One of the more difficult Buddhist murals to find at a Korean Buddhist temple is the Gamno-do, or “Sweet Dew Mural” in English. In fact, I’ve only ever seen this mural at a handful of temples and hermitages in all of my travels. So what is a Gamno-do? What does it look like? And what is it supposed to mean?
A Gamno-do depicts the Ullambana Sutra. Other names for this type of painting is “Gamnowang-do” or “Gamno-taenghwa.” The Gamno-do is used in the Sweet Dew Ceremony for the dead. Prayers are said by those alive to help and comfort the souls of dead ancestors already in the Western Pure Land, or “Jeongto” in Korean. The goal, therefore, of the painting is the feed the Agwi (Hungry Spirits), while also lessening the pain of those that are already suffering in the afterlife. The actual word, “Gamno-do” is a reference to the delicious food, food that tastes as sweet as nectar after a long drought, that’s being offered.
Traditionally, the Gamno-do is based on one of the stories of the ten disciples of the Buddha, Maudgalyayana. The disciple is said to have relieved the suffering of his mother in the afterlife from the Agwi that were inflicting pain. A traditional Gamno-do is divided into three sections.
The top section consists of a centralize image of Amita-bul (The Buddha of the Western Paradise). Amita-bul is welcoming sentient beings into the Pure Land alongside five to seven other Buddhas. The Bodhisattva in the mural that stands with a flagpole is leading the dead towards the Pure Land, as Gwanseeum-bosal (The Bodhisattva of Compassion) and Jijang-bosal (The Bodhisattva of the Afterlife) descend from the clouds.
In the centre section of the painting, you’ll find one or two Agwi (Hungry Spirits) with a bulging belly, constricted throat, and pin-hole mouth. They are typically fighting over food in front of an ancestral rites table. And on either side of the Agwi, you’ll find monks performing the ceremony for the dead by chanting, ringing a hand bell, cymbals, or striking the Dharma Drum to help comfort the spirits of the dead.
And in the lower section of the Gamno-do, you’ll find the realistic portrayal of the six realms of existence, which are hell, Agwi, animals, humans, Asura (large demons), and heavenly beings. Hell, Agwi (Hungry Spirits), animals, and Asura, are portrayed as though they were alive in the present day. And each artwork varies depending on the mural’s artist.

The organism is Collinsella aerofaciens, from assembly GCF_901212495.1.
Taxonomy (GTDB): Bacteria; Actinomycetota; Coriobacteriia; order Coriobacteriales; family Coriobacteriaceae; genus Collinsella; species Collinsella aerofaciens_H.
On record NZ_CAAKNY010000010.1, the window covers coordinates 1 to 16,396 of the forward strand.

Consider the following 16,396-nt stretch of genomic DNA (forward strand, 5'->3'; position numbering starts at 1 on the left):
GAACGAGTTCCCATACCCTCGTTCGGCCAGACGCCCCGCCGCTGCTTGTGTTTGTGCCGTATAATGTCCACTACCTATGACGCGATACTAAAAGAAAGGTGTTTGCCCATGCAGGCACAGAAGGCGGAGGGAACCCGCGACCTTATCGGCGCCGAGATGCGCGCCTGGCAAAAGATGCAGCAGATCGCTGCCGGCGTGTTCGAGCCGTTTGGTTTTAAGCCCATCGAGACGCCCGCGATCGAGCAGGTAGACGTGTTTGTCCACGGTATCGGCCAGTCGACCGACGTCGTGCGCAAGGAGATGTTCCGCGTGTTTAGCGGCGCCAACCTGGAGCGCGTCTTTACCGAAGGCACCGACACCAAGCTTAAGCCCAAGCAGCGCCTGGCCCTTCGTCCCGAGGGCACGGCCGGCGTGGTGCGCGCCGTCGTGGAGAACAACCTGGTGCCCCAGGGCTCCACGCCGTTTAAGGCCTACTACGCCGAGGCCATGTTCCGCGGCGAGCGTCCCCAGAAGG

Overall, the Gamno-do has a dual purpose. The first is to console the spirits of the dead in the afterlife and free them from the pain that’s being inflicted on them by Agwi. The second purpose of the mural is a warning for those that are still alive and the misdeeds they might be committing in their present life. And hopefully, the mural will act as a deterrent and help change people’s present ways.
In total, there are six Gamno-do that are Korean Treasures. Great examples of the Gamno-do can be found at Unheungsa Temple in Goseong, Gyeongsangnam-do; Yeongsanjeongsa Temple in Miryang, Gyeongsangnam-do; Boseongsa Temple near Tongdosa Temple in Yangsan, Gyeongsangnam-do; and on the exterior walls of the Geukrak-jeon Hall at Seongjusa Temple in Changwon, Gyeongsangnam-do.
Specifically, Seongdeokam Hermitage in Masan, Gyeongsangnam-do has a modern twist on the classic design of a Gamno-do. The Gamno-do at Seongdeokam Hermitage follows the traditional form of a Gamno-do: it has three sections. The upper and central sections follow the traditional standards of the genre with Buddhas and Bodhisattvas in the upper section and with an Agwi (Hungry Spirits) in the middle section. However, where the Gamno-do at Seongdeokam Hermitage diverges is in the bottom portion of the painting. Instead of realistically portraying the six realms of existence in some ancient or mythical scenario, the Gamno-do at Seongdeokam Hermitage is firmly rooted in the past fifty years of world history. More precisely, instead of having people that might look like they inhabit a world around a Goryeo or Joseon Dynasty time frame, we see images of those people that have shaped our world in the present. In the mural, rather remarkably, you’ll see painted images of Osama Bin Laden, George W. Bush, 9/11, the DMZ, the Vietnam War in the form of the famous picture of the national police chief of South Vietnam executing a Vietcong fighter, the Gwangju Uprising from May 18th to 27th, 1980, and the 1983-1985 famine in Ethiopia.
So the next time you’re at a Korean Buddhist temple, have a look for the Gamno-do. While extremely hard to find, especially historical Sweet Dew Murals, you definitely won’t regret it. It’s both beautiful and terrifying all at the same time.